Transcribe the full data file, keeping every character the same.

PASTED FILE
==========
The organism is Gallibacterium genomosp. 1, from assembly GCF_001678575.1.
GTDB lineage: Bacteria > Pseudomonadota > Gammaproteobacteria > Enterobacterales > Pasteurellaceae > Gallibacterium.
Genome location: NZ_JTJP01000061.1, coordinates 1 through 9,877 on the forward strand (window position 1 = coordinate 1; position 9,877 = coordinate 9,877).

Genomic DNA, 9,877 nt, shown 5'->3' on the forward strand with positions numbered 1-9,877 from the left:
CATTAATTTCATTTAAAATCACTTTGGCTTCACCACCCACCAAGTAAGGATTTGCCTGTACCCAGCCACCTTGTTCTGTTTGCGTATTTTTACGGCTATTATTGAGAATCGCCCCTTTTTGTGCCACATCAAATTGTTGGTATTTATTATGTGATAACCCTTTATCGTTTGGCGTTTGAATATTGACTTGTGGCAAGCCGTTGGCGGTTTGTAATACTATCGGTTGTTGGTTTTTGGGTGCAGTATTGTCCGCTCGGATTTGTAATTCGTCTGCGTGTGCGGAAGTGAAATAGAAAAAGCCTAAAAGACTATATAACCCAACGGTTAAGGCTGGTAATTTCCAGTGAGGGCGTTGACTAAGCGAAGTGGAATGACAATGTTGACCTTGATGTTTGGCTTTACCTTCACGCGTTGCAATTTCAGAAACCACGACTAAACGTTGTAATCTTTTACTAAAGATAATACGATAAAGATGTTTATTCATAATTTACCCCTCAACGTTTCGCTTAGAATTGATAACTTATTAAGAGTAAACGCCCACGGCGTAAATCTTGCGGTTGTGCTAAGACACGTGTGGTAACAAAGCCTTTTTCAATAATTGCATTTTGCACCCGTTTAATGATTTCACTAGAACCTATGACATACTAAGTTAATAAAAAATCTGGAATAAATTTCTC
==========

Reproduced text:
The organism is Gallibacterium genomosp. 1, from assembly GCF_001678575.1.
GTDB lineage: Bacteria > Pseudomonadota > Gammaproteobacteria > Enterobacterales > Pasteurellaceae > Gallibacterium.
Genome location: NZ_JTJP01000061.1, coordinates 1 through 9,877 on the forward strand (window position 1 = coordinate 1; position 9,877 = coordinate 9,877).

Genomic DNA, 9,877 nt, shown 5'->3' on the forward strand with positions numbered 1-9,877 from the left:
CATTAATTTCATTTAAAATCACTTTGGCTTCACCACCCACCAAGTAAGGATTTGCCTGTACCCAGCCACCTTGTTCTGTTTGCGTATTTTTACGGCTATTATTGAGAATCGCCCCTTTTTGTGCCACATCAAATTGTTGGTATTTATTATGTGATAACCCTTTATCGTTTGGCGTTTGAATATTGACTTGTGGCAAGCCGTTGGCGGTTTGTAATACTATCGGTTGTTGGTTTTTGGGTGCAGTATTGTCCGCTCGGATTTGTAATTCGTCTGCGTGTGCGGAAGTGAAATAGAAAAAGCCTAAAAGACTATATAACCCAACGGTTAAGGCTGGTAATTTCCAGTGAGGGCGTTGACTAAGCGAAGTGGAATGACAATGTTGACCTTGATGTTTGGCTTTACCTTCACGCGTTGCAATTTCAGAAACCACGACTAAACGTTGTAATCTTTTACTAAAGATAATACGATAAAGATGTTTATTCATAATTTACCCCTCAACGTTTCGCTTAGAATTGATAACTTATTAAGAGTAAACGCCCACGGCGTAAATCTTGCGGTTGTGCTAAGACACGTGTGGTAACAAAGCCTTTTTCAATAATTGCATTTTGCACCCGTTTAATGATTTCACTAGAACCTATGACATACTAAGTTAATAAAAAATCTGGAATAAATTTCTC